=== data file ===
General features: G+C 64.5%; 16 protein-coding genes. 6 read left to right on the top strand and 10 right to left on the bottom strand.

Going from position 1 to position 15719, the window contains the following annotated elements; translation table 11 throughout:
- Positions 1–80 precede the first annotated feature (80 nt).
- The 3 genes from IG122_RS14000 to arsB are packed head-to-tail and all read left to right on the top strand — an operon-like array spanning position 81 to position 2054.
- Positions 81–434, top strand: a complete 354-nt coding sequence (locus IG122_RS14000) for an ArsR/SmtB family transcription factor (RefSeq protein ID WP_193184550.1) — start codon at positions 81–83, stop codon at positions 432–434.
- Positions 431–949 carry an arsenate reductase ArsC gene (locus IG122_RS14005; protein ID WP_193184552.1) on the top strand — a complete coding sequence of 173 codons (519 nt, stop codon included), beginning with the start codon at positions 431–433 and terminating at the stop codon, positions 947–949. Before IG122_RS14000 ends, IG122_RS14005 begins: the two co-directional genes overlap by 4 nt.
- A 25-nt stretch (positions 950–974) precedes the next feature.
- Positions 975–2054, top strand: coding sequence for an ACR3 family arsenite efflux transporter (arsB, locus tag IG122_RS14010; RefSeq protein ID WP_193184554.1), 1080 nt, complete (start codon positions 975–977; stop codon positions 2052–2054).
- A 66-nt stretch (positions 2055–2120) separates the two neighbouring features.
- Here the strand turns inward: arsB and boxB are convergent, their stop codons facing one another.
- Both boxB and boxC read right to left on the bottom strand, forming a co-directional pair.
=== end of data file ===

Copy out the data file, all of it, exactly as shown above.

General features: G+C 64.5%; 16 protein-coding genes. 6 read left to right on the top strand and 10 right to left on the bottom strand.

Going from position 1 to position 15719, the window contains the following annotated elements; translation table 11 throughout:
- Positions 1–80 precede the first annotated feature (80 nt).
- The 3 genes from IG122_RS14000 to arsB are packed head-to-tail and all read left to right on the top strand — an operon-like array spanning position 81 to position 2054.
- Positions 81–434, top strand: a complete 354-nt coding sequence (locus IG122_RS14000) for an ArsR/SmtB family transcription factor (RefSeq protein ID WP_193184550.1) — start codon at positions 81–83, stop codon at positions 432–434.
- Positions 431–949 carry an arsenate reductase ArsC gene (locus IG122_RS14005; protein ID WP_193184552.1) on the top strand — a complete coding sequence of 173 codons (519 nt, stop codon included), beginning with the start codon at positions 431–433 and terminating at the stop codon, positions 947–949. Before IG122_RS14000 ends, IG122_RS14005 begins: the two co-directional genes overlap by 4 nt.
- A 25-nt stretch (positions 950–974) precedes the next feature.
- Positions 975–2054, top strand: coding sequence for an ACR3 family arsenite efflux transporter (arsB, locus tag IG122_RS14010; RefSeq protein ID WP_193184554.1), 1080 nt, complete (start codon positions 975–977; stop codon positions 2052–2054).
- A 66-nt stretch (positions 2055–2120) separates the two neighbouring features.
- Here the strand turns inward: arsB and boxB are convergent, their stop codons facing one another.
- Both boxB and boxC read right to left on the bottom strand, forming a co-directional pair.